In this slump, more jobs have been lost from the economy than at any other time on record. Broad chunks of once stable industries including automotive and publishing have simply vanished. Some estimates of the ‘real’ unemployment rate run between 18% and 20%.
The numbers mean that one in five people have been disrupted. The old way of making a living is gone and it’s time to find a new thing. While it may be that the big picture involves seismic economic shifts, when they happen in your backyard, it’s demoralizing and debilitating.
What does it mean that another 500,000 people gave up on the prospect of looking for work?
Mostly, it means that not having a job is frightening. The economic consequences of job loss include credit, relationship and self-esteem damage. The job is the primary source of personal identity in our culture. Having to figure out who you are each day is really hard work. Changing jobs makes it harder still.
Any job change involves facing your fears.
Last week, we talked about making a list of your worst career mistakes as a way of coming to terms with one kind of fear: that your job hunt will end up as a failure because of your past. Understanding that most of us lead lives with less than extraordinary job accomplishments is key to putting that particular anxiety to bed.
The other uncertainties and ambiguities of career change are not so easy to combat directly. Feelings of worthlessness, self-pity, lethargy, situational depression, even terror are an integral part of big changes for most of us. People who don’t experience these forms of fear are often sociopaths. In other words, these feelings are normal.
It’s also normal to let these feelings overwhelm and paralyze you. Many job hunt counselors suggest that you can’t really be effective in a job hunt for 90 days after you lost your job. The real question isn’t whether they will creep up but what to do when they do.
Fear is a normal part of learning and accomplishment. Almost any definition of courage alludes to the fact that being courageous means getting stuff done when you’re afraid. Courage is not the absence of fear, it’s the willingness to keep moving in spite of the fear.
When fears, uncertainties and ambiguities are unfamiliar, they can seem larger. So, the best recipe for success involves creating a context in which the fears become more familiar. Looking for work requires the development of routines and patterns that you may not have in place. By establishing your own order and predictability, you can make friends with your fears and harness them.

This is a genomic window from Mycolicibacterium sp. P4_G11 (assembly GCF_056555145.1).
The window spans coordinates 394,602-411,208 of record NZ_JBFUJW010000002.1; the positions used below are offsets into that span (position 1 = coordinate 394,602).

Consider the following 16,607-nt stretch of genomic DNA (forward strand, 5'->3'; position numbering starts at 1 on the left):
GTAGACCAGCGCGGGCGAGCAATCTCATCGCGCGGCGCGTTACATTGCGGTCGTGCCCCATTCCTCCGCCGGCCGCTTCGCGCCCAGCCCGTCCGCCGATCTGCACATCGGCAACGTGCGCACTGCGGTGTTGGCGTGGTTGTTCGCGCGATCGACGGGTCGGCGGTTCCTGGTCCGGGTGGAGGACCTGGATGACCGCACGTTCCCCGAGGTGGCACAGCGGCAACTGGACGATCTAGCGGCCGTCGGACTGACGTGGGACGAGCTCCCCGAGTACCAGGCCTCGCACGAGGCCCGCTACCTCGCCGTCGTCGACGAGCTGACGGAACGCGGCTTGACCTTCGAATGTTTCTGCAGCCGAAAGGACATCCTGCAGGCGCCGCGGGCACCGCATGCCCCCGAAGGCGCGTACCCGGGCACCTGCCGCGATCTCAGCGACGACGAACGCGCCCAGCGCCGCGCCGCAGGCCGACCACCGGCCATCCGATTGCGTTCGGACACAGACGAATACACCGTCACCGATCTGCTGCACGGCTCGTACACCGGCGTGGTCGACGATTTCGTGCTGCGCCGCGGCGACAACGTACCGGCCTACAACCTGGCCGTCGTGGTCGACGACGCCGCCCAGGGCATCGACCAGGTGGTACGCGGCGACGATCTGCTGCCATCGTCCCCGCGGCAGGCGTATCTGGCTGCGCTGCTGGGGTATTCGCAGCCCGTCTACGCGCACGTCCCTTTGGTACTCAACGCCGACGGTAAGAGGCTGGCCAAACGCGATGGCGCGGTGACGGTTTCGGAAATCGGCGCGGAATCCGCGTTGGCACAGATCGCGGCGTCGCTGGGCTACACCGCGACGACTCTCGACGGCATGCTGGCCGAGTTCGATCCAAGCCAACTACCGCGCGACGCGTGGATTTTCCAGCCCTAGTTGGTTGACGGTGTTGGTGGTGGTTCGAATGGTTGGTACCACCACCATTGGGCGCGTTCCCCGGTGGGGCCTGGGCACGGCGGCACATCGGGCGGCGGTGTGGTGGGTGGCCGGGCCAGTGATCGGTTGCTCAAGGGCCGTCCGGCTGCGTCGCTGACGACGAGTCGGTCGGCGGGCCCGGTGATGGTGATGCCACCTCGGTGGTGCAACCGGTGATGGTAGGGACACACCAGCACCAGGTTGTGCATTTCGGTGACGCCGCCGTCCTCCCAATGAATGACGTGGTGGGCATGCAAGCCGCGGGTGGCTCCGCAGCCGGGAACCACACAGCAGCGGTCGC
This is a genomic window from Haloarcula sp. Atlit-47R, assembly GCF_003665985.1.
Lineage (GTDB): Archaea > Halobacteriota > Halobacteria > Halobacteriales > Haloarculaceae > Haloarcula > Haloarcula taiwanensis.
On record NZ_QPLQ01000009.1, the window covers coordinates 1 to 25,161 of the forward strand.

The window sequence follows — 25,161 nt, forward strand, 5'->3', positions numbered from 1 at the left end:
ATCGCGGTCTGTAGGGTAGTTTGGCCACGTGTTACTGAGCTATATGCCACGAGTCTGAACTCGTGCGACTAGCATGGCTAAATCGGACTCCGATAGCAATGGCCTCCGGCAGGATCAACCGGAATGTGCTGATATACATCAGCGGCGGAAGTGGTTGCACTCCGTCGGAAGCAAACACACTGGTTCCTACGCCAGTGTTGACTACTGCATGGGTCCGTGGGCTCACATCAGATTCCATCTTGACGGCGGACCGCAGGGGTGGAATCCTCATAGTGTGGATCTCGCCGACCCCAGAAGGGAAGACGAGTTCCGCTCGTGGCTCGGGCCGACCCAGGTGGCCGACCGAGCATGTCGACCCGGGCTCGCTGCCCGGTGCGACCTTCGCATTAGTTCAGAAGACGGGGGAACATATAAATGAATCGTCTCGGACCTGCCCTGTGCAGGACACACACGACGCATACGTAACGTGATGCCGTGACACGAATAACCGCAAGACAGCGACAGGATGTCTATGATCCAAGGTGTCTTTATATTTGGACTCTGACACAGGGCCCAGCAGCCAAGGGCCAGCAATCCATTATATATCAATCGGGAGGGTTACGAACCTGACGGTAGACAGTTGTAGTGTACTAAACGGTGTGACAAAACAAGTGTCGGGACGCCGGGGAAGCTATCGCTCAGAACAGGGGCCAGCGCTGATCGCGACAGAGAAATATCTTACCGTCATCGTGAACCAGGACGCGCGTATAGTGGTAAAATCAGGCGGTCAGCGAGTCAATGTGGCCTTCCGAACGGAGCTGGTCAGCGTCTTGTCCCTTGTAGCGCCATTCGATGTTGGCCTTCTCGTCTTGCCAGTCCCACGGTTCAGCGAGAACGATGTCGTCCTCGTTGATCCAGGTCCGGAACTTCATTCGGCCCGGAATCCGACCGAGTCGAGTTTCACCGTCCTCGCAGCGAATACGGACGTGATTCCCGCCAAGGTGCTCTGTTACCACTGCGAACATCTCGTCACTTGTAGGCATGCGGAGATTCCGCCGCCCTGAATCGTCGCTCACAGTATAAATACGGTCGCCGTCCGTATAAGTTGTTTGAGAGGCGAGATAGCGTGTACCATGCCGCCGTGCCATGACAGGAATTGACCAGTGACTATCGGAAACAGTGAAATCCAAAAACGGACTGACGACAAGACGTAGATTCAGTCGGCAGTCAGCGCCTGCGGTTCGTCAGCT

Here are ten things you can do to create a routine that will harness your anxieties:
- Morning Routine: Wake up at the same time each morning, weekends included. Do the same three things in the same order each day. Brush your teeth, take a shower get dressed. Have coffee, plan the day, take a shower. It doesn’t matter what. Pick three and repeat.
- First Call of The Day: Always make a call to a friend at the same time each day. Make it the first work thing that you do. Talk about the weather, the family or your job hunt. Make friendship a high priority.
- Bedtime Ritual: Take 30 minutes to get ready for bed. Do the same things in the same order. Go to bed early enough to get eight hours (no more). Do things that help you unwind so that when you hit the pillow, you are ready to sleep.
- Good Night’s Sleep: Getting a good night’s sleep is key to being an effective job hunter. Make your bed an oasis. Make the rule that you don’t look for work when you’re in bed. If you wish to worry, get out of bed, write the worries down and then get back to sleep.
- Log Your Work: Looking for work involves chasing wild geese. Keep track of who you’ve talked to, which companies received your resume, interviews completed and phone calls made. When you’re feeling like you haven’t made progress, the documentation will really help.
- Measure Your Progress: Set goals and standards for each day’s work. Setting and keeping objectives will help you maintain the sense that you are moving forward. Set reasonable goals for repeated daily actions. Over the course of six weeks, 7 resumes sent, 10 phone calls made (at least leaving a message) and 3 phone calls completed (actually talking to someone about your work) is a good standard.
- Spiritual Practice: Pray, meditate, go to church, read inspirational books, listen to a motivational tape, visualize success, visit natural beauty. Whatever your spiritual discipline, set aside at least thirty minutes each day to get in touch with the larger forces that influence your life.
- Exercise: Another half hour commitment. Moving your body will move your mind. Walk, run, lift or ride.
- Diet: Avoid sugars and high fructose corn syrup. These are the dangerous food chemicals that play with your mood. Job changes often produce a few extra pounds around the middle. Watch for emotional eating.
- Media Consumption: The economic news is dismal. The world is falling apart. The end is near. You don’t need so much of this right now. Ration your news consumption to 15 minutes per day. Listen to music instead.
The only trouble with a list like this is that no one can do it all, all at once. Find one thing on the list that you aren’t doing and start there. Get good at that one thing for a couple of weeks. Then add another item from the list.
Remember, it’s normal to be scared and to have the fear prevent you from getting stuff done. Building small personal routines in these ten areas can help to build a foundation for progress. Good luck.